WASHINGTON (Reuters) - The United States is considering calling off a major military exercise with the Egypt after Egyptian security forces killed scores of protesters on Wednesday, U.S. officials said.
The bloodshed appears to have forced U.S. President Barack Obama’s administration to consider adopting a more muscular stance toward the Egyptian military, which toppled Mohamed Mursi, Egypt’s first freely elected president, on July 3.
The United States, which gives Egypt $1.3 billion in military aid and about $250 million in economic aid each year, has been reluctant to cut the funding for fear of antagonizing the military and losing what influence it has in the Arab world’s most populous nation.
As a first step, two U.S. officials said, the administration might respond to the violence in which more than 200 people were killed by scrapping the “Bright Star” exercises, which occur every two years and are a major point of pride for the Egyptian military.
“They’re taking a hard look at it,” said a U.S. official who was not authorized to speak publicly about the matter.
Calling off the joint drill, which is seen as a cornerstone of U.S.-Egyptian military relations and began in 1981 after the Camp David Peace Accords between Egypt and Israel, would be the strongest signal that the U.S. government has sent Cairo since its July 24 decision to halt delivery of four F-16 fighter jets.
Asked why the exercise had not already been called off, the official said, “Everyone was hoping that things would improve.”
In another setback for U.S. policy, Egypt’s army-backed rulers declared a one-month state of emergency, restoring to the military the unfettered power it wielded for decades before a pro-democracy uprising toppled autocrat Hosni Mubarak in 2011.
A third U.S. official said the administration was giving greater thought to trimming U.S. aid following the violence, in which at least 235 people were killed, including at least 43 police, and 2,000 wounded, according to an Egyptian health official.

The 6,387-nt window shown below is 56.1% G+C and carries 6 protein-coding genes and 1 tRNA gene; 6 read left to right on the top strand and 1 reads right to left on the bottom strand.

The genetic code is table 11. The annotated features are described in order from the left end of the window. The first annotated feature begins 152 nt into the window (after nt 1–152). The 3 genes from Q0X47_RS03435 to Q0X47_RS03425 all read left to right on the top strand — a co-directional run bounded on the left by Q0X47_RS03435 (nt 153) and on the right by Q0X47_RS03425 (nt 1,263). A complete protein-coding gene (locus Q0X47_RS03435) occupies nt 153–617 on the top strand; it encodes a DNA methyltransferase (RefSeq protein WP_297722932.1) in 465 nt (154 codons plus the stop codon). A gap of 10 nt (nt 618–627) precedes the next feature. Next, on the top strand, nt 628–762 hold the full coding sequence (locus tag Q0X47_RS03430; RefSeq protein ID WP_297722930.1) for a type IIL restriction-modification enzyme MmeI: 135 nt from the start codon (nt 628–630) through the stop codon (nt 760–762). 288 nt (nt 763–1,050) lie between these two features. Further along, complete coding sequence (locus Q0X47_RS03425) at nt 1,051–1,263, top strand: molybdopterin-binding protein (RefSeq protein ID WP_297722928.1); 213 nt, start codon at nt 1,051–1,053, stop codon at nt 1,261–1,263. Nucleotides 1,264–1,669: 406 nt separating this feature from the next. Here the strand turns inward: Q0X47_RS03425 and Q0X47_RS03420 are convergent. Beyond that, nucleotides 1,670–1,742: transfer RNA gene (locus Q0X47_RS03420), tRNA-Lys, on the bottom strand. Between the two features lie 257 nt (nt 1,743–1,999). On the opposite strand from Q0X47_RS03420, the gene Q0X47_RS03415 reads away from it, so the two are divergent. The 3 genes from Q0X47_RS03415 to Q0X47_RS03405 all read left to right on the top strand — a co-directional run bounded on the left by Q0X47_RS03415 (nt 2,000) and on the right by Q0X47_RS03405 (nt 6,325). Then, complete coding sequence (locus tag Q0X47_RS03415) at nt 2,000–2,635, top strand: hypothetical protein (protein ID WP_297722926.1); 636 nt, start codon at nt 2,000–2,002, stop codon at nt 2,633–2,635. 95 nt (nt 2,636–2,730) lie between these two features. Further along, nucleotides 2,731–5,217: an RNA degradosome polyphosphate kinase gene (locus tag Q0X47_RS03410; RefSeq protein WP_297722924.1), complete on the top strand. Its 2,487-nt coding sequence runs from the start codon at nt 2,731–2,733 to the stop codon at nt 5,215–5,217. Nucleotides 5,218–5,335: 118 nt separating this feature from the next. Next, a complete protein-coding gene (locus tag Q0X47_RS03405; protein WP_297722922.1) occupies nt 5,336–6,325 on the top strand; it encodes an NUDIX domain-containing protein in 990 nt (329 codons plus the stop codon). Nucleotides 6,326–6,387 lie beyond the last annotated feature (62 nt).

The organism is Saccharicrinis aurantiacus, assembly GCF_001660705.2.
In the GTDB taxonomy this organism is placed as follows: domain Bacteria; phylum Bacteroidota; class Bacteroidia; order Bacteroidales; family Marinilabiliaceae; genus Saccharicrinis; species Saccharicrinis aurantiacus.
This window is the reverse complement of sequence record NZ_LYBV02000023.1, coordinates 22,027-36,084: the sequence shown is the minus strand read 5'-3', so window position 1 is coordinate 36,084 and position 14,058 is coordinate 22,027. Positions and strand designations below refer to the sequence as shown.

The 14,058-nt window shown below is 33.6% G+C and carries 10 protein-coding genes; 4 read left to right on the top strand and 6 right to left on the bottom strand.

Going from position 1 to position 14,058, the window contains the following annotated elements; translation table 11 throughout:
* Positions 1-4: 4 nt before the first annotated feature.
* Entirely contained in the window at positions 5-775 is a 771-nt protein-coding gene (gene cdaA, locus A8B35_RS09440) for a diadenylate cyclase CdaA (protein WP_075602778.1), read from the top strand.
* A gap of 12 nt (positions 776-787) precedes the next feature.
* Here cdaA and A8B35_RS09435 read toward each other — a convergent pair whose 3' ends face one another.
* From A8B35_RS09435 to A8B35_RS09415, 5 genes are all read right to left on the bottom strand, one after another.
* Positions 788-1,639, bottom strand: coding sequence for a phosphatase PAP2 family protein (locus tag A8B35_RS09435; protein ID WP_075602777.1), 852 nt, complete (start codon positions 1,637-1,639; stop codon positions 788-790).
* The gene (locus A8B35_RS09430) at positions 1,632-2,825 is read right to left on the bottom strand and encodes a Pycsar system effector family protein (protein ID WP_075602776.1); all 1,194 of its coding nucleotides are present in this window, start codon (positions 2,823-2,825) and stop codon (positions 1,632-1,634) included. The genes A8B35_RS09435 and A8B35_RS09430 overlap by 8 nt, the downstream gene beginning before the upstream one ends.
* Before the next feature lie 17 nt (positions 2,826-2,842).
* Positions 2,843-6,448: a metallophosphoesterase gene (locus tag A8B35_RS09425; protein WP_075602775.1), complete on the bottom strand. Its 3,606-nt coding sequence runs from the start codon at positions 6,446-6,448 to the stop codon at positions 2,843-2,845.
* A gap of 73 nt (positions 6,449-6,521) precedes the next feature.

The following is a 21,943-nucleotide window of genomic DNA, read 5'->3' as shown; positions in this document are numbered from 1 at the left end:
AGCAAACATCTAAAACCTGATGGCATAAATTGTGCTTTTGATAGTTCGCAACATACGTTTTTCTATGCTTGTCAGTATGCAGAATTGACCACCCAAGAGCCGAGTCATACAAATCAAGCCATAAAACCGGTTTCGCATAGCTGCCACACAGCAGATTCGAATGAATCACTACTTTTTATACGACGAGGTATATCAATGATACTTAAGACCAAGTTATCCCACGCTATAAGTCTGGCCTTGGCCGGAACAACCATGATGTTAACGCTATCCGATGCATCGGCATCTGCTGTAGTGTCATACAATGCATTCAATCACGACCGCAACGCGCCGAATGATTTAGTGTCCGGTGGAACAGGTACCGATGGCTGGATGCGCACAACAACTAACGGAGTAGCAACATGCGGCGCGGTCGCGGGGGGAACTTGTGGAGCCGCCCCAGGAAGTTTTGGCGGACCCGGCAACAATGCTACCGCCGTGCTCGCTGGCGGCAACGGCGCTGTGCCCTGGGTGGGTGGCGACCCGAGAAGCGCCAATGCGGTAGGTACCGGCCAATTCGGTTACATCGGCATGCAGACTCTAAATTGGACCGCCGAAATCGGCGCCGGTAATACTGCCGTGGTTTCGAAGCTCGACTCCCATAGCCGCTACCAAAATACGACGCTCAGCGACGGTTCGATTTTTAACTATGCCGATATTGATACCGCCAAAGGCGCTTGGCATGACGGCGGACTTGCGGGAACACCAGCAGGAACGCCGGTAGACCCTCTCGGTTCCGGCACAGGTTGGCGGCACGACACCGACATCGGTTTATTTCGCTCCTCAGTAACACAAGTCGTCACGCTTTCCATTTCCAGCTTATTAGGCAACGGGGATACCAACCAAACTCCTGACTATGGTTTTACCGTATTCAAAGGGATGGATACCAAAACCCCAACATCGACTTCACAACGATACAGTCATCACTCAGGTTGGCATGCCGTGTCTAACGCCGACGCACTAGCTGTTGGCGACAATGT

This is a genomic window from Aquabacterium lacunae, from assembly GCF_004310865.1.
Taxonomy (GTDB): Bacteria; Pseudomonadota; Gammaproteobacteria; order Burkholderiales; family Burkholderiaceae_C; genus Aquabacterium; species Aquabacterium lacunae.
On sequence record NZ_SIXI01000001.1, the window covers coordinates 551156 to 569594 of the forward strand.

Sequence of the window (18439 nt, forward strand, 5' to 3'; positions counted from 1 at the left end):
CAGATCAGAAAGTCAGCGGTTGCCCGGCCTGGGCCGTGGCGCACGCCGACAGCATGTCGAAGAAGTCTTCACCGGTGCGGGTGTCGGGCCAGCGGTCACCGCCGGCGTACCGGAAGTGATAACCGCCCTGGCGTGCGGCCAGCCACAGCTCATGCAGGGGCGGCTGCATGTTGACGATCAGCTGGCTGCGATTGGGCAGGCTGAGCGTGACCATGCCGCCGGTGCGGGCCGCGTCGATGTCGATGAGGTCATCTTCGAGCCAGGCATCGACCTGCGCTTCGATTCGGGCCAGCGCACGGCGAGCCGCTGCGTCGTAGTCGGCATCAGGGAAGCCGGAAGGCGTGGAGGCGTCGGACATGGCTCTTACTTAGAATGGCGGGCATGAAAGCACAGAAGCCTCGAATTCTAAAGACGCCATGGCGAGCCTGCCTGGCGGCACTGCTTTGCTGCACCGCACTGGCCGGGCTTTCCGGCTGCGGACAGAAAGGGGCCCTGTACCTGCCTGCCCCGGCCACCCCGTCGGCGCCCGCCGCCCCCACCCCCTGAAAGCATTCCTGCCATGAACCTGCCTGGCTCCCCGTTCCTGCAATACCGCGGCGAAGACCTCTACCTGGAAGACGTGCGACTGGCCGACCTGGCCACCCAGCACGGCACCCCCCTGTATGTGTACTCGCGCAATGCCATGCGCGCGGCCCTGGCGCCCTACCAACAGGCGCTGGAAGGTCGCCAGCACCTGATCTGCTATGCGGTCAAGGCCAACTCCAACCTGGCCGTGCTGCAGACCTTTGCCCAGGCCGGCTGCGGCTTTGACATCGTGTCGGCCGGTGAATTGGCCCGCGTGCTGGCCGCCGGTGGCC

Mursi’s Muslim Brotherhood said the death toll was far higher in what it described as a ”massacre.
“The events of the last 24 hours have certainly been a factor in considering aid moving forward,” said the official, who spoke on condition of anonymity. “The question is where do we go from here.”
U.S. Secretary of State John Kerry on Wednesday called the bloodshed in Egypt “deplorable” - a word U.S. diplomats seldom use - and urged all sides to seek a political solution.
“Today’s events are deplorable and they run counter to Egyptian aspirations for peace, inclusion and genuine democracy,” Kerry told reporters during a brief appearance at the State Department.
“Egyptians inside and outside the government need to take a step back, they need to calm the situation and avoid further loss of life,” he added. “We believe that the state of emergency should end as soon as possible.”
A State Department spokeswoman later said Kerry meant to say that the state of emergency should be lifted “immediately.”
It was unclear whether the latest violence - the worst that Egypt has suffered in a single day since its 1973 war with Israel - would trigger a fundamental change in U.S. policy.
The United States has insisted it is not taking sides since the military ousted Mursi last month, but it chose not to condemn his ouster nor to call for his reinstatement.
Current and former officials have said the administration has no appetite for terminating aid for fear of antagonizing the military, one of Egypt’s most important institutions.
Nor does it wish to increase instability in Egypt, which is of strategic importance because of its peace treaty with close U.S. ally Israel and its control of the Suez Canal, a vital waterway for the U.S. military.
Jon Alterman, director of the Middle East program at the Center for Strategic and International Studies think tank, said it was unrealistic to expect Egypt’s rulers to heed U.S. advice while engaged in what they see as an “existential” struggle.
“What’s important for the U.S. government to make clear is not that we will reward them if they act well and punish them if they act poorly but that their actions suggest ... a need on our part to re-evaluate the totality of our relationship,” he said.
“We have had an intimate, broad and deep relationship with the Egyptians that we have sought to deepen and broaden for the last 30 years and we seem to be at a juncture where we are going to have to look at ways to make that relationship narrower.”
Additional reporting by Andrea Shalal-Esa; Writing by Arshad Mohammed; Editing by Sandra Maler and Mohammad Zargham